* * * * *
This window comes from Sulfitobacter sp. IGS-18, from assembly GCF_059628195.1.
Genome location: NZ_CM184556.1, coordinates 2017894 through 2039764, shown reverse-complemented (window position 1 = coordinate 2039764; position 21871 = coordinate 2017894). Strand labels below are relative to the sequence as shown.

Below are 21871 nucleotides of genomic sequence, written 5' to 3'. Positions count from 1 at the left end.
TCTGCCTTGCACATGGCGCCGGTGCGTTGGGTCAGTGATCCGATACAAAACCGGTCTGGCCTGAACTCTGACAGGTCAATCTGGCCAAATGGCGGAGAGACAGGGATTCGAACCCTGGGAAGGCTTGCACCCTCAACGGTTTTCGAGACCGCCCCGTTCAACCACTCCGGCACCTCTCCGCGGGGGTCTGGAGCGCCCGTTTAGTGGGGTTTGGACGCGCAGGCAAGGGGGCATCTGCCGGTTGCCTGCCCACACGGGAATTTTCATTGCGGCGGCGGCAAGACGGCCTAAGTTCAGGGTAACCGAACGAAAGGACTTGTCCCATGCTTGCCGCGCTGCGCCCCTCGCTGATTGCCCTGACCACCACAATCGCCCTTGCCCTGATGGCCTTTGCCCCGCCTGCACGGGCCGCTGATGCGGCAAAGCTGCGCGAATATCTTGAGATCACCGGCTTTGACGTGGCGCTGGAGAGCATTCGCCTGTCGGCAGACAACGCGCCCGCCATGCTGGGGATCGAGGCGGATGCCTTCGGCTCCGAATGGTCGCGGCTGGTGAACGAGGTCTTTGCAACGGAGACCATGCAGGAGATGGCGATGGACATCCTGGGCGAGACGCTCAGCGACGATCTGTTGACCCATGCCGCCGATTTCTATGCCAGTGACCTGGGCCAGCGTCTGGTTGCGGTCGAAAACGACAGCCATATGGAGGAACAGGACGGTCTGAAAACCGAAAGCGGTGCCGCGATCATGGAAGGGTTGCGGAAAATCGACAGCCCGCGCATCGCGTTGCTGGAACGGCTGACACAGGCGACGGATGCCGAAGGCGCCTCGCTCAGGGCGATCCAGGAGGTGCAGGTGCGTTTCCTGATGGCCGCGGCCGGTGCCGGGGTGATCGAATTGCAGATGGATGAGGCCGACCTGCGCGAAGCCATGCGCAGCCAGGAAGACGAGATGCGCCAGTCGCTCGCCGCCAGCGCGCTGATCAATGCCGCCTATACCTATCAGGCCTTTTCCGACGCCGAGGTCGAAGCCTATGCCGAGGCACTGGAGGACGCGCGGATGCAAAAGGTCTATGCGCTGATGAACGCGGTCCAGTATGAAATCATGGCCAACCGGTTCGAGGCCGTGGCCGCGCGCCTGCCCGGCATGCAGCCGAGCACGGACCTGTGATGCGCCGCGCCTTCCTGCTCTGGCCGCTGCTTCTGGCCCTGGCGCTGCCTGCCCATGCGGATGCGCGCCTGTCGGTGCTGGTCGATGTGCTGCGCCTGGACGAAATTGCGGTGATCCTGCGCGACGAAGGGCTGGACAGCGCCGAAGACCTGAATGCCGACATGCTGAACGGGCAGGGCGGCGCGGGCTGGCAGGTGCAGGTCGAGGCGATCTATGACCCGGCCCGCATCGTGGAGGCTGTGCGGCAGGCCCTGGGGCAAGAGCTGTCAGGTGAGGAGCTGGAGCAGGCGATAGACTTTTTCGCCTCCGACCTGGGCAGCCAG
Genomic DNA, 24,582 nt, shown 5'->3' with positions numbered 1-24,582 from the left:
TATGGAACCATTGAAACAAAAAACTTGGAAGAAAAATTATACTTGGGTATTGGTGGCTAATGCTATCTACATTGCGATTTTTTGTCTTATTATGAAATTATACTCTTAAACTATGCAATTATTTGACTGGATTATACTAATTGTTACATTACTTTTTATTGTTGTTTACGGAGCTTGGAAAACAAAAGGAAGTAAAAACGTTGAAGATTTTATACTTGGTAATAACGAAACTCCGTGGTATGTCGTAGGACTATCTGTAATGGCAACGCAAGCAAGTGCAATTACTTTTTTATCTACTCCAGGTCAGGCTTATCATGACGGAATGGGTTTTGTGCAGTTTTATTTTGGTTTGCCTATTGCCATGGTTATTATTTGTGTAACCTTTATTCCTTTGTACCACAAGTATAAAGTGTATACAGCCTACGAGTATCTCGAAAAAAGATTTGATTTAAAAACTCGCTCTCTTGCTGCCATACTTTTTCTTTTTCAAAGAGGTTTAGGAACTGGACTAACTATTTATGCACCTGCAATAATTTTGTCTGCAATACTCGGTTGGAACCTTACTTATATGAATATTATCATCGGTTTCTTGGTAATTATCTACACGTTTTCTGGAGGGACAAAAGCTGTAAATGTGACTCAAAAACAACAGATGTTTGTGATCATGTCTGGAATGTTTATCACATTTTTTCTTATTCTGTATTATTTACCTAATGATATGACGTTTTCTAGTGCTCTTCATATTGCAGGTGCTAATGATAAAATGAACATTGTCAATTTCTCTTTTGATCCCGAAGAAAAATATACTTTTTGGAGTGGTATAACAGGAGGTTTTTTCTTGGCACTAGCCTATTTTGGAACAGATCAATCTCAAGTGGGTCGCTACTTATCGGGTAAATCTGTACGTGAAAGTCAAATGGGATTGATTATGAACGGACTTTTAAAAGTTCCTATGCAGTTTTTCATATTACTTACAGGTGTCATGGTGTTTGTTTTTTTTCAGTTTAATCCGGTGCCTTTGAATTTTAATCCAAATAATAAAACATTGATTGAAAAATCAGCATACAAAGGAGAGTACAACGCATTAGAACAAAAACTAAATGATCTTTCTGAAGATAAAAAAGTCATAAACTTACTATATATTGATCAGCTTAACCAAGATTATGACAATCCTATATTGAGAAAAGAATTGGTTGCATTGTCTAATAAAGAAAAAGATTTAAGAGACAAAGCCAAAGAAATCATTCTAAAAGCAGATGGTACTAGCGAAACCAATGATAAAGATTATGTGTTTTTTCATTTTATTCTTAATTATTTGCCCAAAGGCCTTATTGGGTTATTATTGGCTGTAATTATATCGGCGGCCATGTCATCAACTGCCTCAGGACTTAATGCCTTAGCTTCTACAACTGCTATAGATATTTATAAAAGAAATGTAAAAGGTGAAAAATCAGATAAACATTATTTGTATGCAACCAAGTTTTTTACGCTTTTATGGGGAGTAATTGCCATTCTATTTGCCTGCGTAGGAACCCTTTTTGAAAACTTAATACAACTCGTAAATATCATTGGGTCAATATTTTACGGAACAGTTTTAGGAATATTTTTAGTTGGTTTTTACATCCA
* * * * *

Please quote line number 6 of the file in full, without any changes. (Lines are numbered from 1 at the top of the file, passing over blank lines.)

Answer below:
TATGGAACCATTGAAACAAAAAACTTGGAAGAAAAATTATACTTGGGTATTGGTGGCTAATGCTATCTACATTGCGATTTTTTGTCTTATTATGAAATTATACTCTTAAACTATGCAATTATTTGACTGGATTATACTAATTGTTACATTACTTTTTATTGTTGTTTACGGAGCTTGGAAAACAAAAGGAAGTAAAAACGTTGAAGATTTTATACTTGGTAATAACGAAACTCCGTGGTATGTCGTAGGACTATCTGTAATGGCAACGCAAGCAAGTGCAATTACTTTTTTATCTACTCCAGGTCAGGCTTATCATGACGGAATGGGTTTTGTGCAGTTTTATTTTGGTTTGCCTATTGCCATGGTTATTATTTGTGTAACCTTTATTCCTTTGTACCACAAGTATAAAGTGTATACAGCCTACGAGTATCTCGAAAAAAGATTTGATTTAAAAACTCGCTCTCTTGCTGCCATACTTTTTCTTTTTCAAAGAGGTTTAGGAACTGGACTAACTATTTATGCACCTGCAATAATTTTGTCTGCAATACTCGGTTGGAACCTTACTTATATGAATATTATCATCGGTTTCTTGGTAATTATCTACACGTTTTCTGGAGGGACAAAAGCTGTAAATGTGACTCAAAAACAACAGATGTTTGTGATCATGTCTGGAATGTTTATCACATTTTTTCTTATTCTGTATTATTTACCTAATGATATGACGTTTTCTAGTGCTCTTCATATTGCAGGTGCTAATGATAAAATGAACATTGTCAATTTCTCTTTTGATCCCGAAGAAAAATATACTTTTTGGAGTGGTATAACAGGAGGTTTTTTCTTGGCACTAGCCTATTTTGGAACAGATCAATCTCAAGTGGGTCGCTACTTATCGGGTAAATCTGTACGTGAAAGTCAAATGGGATTGATTATGAACGGACTTTTAAAAGTTCCTATGCAGTTTTTCATATTACTTACAGGTGTCATGGTGTTTGTTTTTTTTCAGTTTAATCCGGTGCCTTTGAATTTTAATCCAAATAATAAAACATTGATTGAAAAATCAGCATACAAAGGAGAGTACAACGCATTAGAACAAAAACTAAATGATCTTTCTGAAGATAAAAAAGTCATAAACTTACTATATATTGATCAGCTTAACCAAGATTATGACAATCCTATATTGAGAAAAGAATTGGTTGCATTGTCTAATAAAGAAAAAGATTTAAGAGACAAAGCCAAAGAAATCATTCTAAAAGCAGATGGTACTAGCGAAACCAATGATAAAGATTATGTGTTTTTTCATTTTATTCTTAATTATTTGCCCAAAGGCCTTATTGGGTTATTATTGGCTGTAATTATATCGGCGGCCATGTCATCAACTGCCTCAGGACTTAATGCCTTAGCTTCTACAACTGCTATAGATATTTATAAAAGAAATGTAAAAGGTGAAAAATCAGATAAACATTATTTGTATGCAACCAAGTTTTTTACGCTTTTATGGGGAGTAATTGCCATTCTATTTGCCTGCGTAGGAACCCTTTTTGAAAACTTAATACAACTCGTAAATATCATTGGGTCAATATTTTACGGAACAGTTTTAGGAATATTTTTAGTTGGTTTTTACATCCA